Peavey Max 126

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Peavey Max 126

Peavey was established in 1965 and has been manufacturing top-class musical equipment for more than 5 decades. As one of the biggest players in the industry, this company is setting new trends and shaping the market. Plus, it’s among the most recognized companies with amps, preamps, and guitars in 130+ countries around the globe. And what about Peavey Max 126? What is it good for? First of all, if you’re a bass player with a desire to pair your favorite instrument to a semi-professional amp that won’t cost you a fortune, make sure to check it out. This is a combo amplifier, meaning you won’t need any additional equipment to hear yourself playing.

Yes, this is a combination of an amp head and a speaker – hence the name. The market for low-budget musical hardware is getting bigger every year, and so, Peavey had to deliver its A-game in order to stay relevant. Did they manage to do that with this model? Absolutely! It comes with strong, musical tones, a basic, yet very flexible and useful set of controls, and can be used for home practicing, studio recording, or even touring. It weighs 12.5 pounds, which equals 5.5 kilograms and is light enough for you to carry it around. Plus, it’s got a lot of kick and can compare with the more expensive models out there.

Peavey Max 126 – What’s It All About?

The first thing that catches our attention is the fact that for such a small amplifier, Max 126 has an impressively good low-end response. Those 10 Watts, along with the modest 6.5-inch speaker, generate enough bass to last for a lifetime. Note: the pros will instantly notice the tiny flaws here and there and recognize the lack of true low-end. However, for us, people that are just starting out and need a decent piece of equipment to play through, Peavey Max 126 will be a perfect pick – nothing more, nothing less. Keep that in mind so that there’s no confusion. For jamming along to your favorite tracks, you can connect the amp to an external device (like a phone).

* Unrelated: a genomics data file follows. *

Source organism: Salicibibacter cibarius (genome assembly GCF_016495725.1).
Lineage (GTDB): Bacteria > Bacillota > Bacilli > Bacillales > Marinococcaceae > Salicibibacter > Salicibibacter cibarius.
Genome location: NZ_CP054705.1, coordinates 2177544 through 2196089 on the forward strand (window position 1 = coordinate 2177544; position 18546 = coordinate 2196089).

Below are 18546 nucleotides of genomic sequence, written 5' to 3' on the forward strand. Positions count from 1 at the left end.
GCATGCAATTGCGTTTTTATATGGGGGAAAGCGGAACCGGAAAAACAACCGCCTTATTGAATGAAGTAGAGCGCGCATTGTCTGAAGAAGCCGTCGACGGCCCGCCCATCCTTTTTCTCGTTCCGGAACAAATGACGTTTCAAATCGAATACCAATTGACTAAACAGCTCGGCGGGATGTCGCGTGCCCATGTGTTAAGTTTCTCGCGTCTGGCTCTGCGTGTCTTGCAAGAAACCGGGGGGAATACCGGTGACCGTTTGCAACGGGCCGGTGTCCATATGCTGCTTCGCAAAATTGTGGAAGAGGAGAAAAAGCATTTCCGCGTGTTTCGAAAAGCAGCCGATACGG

And for playing till 6 in the morning, use the headphone output so that the neighbors don’t see you. Sadly, the EQ section is only good for two controls – Treble and Bass (usually, there are three including mid). But don’t you worry: even with this 2-knob setup, there are enough sculpting opportunities for the musicians; you’ll just have to get used to this. The Gain knob, as always, is there to set the desired level of distortion in the signal. There’s also a Vintage knob that switches between two modes of overdrive. All these knobs give a solid amount of control over the tone and the sound.

The Verdict – Should You Pick Peavey Max 126 Or Not

Well, it depends on what you’re after: if a low-budget bass amplifier with a decent sound, an affordable price-tag, and a world-respected company’s name on it is what you need, then, by all means, choose Max 126. Peavey’s trademark TransTube gives it additional “edge” for creating more realistic bass tones. Even the experts in the field admit that despite the modest size and the 6.5-inch speaker, Peavey Max 126 is doing a great job of powering up the bass guitar. It doesn’t really matter how expensive your instrument is – just plug it in and see what happens! We promise you won’t be disappointed.

Important note: for home practicing, it doesn’t get better than this amp. But for live shows, it simply won’t be able to cut through a busy mix. Same goes for jamming with your friends. That’s the sad reality of cheap small amplifiers. Then again, people that are making a living on playing the bass guitar usually save money for something a lot more powerful. With enough distortion, Max 126 will also be able to “sit” in a professional mix (especially if you’ve got a professional engineer working on it).

Danny White

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